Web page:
Trends in Fluoroquinolone (Ciprofloxacin) Resistance in Enterobacteriaceae from Bacteremias, England and Wales, 1990-1999

David M. Livermore, Dorothy James, Mark Reacher, Catriona Graham, Thomas Nichols, Peter Stephens, Alan P. Johnson, and Robert C. George


Emerging Infectious Diseases. 2002;8(5) 

In This Article

Abstract and Introduction

The Public Health Laboratory Service receives antibiotic susceptibility data for bacteria from bloodstream infections from most hospitals in England and Wales. These data were used to ascertain resistance trends to ciprofloxacin from 1990 through 1999 for the most prevalent gram-negative agents: Escherichia coli, Klebsiella spp., Enterobacter spp., and Proteus mirabilis. Significant increases in resistance were observed for all four species groups. For E. coli, ciprofloxacin resistance rose from 0.8% in 1990 to 3.7% in 1999 and became widely scattered among reporting hospitals. The prevalence of resistance in Klebsiella spp. rose from 3.5% in 1990, to 9.5% in 1996 and 7.1% in 1999, while that in Enterobacter spp. rose from 2.1% in 1990 to 10.5% in 1996 and 10.9% in 1999. For both Klebsiella and Enterobacter spp., most resistance was localized in a few centers. Resistance was infrequent and scattered in P. mirabilis, but reached a prevalence of 3.3% in 1999.

Fluoroquinolone antimicrobial drugs were a major therapeutic advance of the 1980s because they have 100-fold greater activity than their parent compound, nalidixic acid[1]. Unlike nalidixic acid, which is used only for urinary infections and occasionally shigellosis, the fluoroquinolones have a broad range of therapeutic indications and are given as prophylaxis, e.g., for neutropenic patients. In veterinary medicine fluoroquinolones are used as treatment and metaphylaxis but not as growth promoters. Early researchers thought that fluoroquinolone resistance was unlikely to evolve, largely because resistant Escherichia coli mutants are exceptionally difficult to select in vitro[2] and because plasmid-mediated quinolone resistance remained unknown even after 30 years of nalidixic acid usage. Nevertheless, mutational fluoroquinolone resistance emerged readily in staphylococci and pseudomonads, which are inherently less susceptible than E. coli. More recently, fluoroquinolone resistance has emerged in E. coli and other Enterobacteriaceae, contingent on multiple mutations that diminish the affinity of its topoisomerase II and IV targets in varying ways, reduce permeability, and upregulate efflux[3]. Plasmid-mediated quinolone resistance has been reported, but it is exceptional[4].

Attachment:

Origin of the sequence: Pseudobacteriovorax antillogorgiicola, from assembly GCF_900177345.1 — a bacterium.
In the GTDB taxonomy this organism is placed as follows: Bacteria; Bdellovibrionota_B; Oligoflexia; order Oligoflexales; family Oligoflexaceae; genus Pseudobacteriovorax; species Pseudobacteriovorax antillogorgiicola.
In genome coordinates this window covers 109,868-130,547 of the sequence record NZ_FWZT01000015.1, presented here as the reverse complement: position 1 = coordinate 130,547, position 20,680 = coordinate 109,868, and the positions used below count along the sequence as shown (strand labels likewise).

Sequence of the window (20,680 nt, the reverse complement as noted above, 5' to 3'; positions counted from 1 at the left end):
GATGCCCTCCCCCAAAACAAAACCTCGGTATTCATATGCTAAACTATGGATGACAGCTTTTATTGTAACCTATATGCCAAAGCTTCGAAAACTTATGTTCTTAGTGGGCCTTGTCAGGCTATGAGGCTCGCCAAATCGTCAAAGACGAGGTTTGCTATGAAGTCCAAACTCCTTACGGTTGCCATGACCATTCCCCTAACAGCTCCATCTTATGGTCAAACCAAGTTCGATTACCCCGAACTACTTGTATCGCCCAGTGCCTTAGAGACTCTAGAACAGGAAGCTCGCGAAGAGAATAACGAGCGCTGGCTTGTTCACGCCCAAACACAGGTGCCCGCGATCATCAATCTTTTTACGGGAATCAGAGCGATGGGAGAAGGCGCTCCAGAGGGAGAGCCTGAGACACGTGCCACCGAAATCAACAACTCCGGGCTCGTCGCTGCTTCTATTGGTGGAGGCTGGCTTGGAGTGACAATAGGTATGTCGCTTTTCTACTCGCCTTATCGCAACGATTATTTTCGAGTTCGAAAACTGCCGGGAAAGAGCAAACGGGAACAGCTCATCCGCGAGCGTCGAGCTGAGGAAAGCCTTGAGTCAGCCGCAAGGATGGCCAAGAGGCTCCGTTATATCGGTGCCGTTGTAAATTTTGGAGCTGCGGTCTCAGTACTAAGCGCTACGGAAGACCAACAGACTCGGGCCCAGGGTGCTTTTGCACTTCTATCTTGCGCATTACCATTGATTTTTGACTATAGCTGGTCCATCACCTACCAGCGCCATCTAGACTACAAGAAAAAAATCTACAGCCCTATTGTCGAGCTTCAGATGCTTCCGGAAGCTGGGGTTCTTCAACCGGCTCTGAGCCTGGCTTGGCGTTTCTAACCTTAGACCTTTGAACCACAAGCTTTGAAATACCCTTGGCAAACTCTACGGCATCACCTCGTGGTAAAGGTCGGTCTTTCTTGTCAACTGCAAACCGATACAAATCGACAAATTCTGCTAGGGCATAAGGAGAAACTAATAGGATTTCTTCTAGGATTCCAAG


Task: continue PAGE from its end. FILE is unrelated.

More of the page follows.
We report here resistance trends to ciprofloxacin, the most widely used fluoroquinolone in the United Kingdom, in the prevalent Enterobacteriaceae species from bacteremias in England and Wales during the 1990s.


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